Brendan SmialowskiBRENDAN SMIALOWSKI/AFP/Getty Images

An elementary school in Richmond, Virginia, will switch its name from a Confederate general to none other than the nation's first black president, Barack Obama.

In a move which can only be described as 'about time', the Richmond school board voted to rename J.E.B Stuart Elementary as Barack Obama Elementary School, according to CNN affiliate WTVR.

The school's community was said to have submitted ideas for the new name, and the students at the Richmond school - which is 95 per cent African-American - voted among seven name choices.

Out of the seven, the top three finalists were Barack Obama, Northside and Wishtree.

This isn't the first school to choose Obama as a suitable alternative to being named after Confederate generals.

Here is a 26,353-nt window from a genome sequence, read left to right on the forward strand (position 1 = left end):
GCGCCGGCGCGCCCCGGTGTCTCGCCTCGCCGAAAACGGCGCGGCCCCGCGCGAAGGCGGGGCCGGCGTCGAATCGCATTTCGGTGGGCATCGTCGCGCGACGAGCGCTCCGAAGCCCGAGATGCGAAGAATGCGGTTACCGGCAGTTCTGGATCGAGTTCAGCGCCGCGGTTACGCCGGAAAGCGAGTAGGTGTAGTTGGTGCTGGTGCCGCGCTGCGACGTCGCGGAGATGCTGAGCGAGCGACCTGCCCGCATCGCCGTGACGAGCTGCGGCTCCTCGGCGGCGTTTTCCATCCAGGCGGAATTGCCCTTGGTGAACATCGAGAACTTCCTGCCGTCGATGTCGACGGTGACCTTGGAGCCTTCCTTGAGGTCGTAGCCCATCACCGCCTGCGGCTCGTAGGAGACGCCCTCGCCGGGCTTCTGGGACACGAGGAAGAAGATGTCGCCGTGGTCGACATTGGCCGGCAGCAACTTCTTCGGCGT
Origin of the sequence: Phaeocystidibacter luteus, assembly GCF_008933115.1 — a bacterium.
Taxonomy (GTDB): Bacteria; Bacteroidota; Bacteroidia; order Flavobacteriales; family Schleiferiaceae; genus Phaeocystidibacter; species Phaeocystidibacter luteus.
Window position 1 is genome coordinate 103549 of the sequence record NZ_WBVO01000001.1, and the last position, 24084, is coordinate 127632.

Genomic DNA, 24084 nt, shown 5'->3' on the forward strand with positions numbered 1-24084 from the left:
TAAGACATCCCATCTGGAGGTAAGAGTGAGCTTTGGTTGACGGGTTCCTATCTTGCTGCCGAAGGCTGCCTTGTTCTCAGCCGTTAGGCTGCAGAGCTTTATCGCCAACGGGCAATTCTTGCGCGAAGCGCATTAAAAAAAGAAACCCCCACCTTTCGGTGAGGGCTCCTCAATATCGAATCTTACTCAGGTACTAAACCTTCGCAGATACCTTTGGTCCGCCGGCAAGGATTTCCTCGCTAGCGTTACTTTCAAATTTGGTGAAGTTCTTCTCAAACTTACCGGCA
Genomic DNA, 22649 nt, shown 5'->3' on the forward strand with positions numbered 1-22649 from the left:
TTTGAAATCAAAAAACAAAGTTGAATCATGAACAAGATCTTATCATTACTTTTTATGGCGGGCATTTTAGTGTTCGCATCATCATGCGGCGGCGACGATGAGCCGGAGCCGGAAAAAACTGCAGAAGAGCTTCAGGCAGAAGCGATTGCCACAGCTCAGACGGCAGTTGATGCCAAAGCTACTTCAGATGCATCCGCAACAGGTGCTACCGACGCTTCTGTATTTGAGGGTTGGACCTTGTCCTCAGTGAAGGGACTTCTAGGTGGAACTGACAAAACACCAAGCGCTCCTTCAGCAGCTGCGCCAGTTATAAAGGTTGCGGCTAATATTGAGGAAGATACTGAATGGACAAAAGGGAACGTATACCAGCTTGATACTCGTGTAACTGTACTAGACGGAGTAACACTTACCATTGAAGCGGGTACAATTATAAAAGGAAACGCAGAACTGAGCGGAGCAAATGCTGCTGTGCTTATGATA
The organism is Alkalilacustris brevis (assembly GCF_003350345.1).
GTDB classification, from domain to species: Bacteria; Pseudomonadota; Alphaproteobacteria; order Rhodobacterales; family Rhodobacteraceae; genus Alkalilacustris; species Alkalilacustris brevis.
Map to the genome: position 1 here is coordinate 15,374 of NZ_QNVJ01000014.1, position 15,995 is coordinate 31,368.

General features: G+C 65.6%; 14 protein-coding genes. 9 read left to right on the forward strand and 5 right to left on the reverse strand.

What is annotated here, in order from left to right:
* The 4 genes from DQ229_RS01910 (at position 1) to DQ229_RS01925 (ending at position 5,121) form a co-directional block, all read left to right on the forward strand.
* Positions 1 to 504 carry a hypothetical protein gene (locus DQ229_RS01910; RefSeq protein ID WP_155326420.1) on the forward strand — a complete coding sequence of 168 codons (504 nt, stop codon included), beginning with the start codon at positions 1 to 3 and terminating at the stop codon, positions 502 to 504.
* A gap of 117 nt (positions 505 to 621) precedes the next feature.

Last year, a school board in Mississippi dropped the name Jefferson Davis, who was the president of racism, otherwise known as president of the Confederate States, in favour of former president Obama.

A trend is sweeping the nation of America; people are perpetuating a debate surrounding what to do with Confederate names, statues and symbols that litter the United States.

This movement arguably gained traction after Dylann Roof killed nine African-Americans in a South Carolina church in 2015.

And more recently after white nationalists marched during the summer to protest the removal of a Robert E. Lee statue in Charlottesville, Virginia.

J.E.B Stuart was a Confederate general during the American Civil War.

During a campaign undertaken by Union Major General Philip Sheridan, Stuart was mortally wounded at the Battle of Yellow Tavern on May 11 1864.

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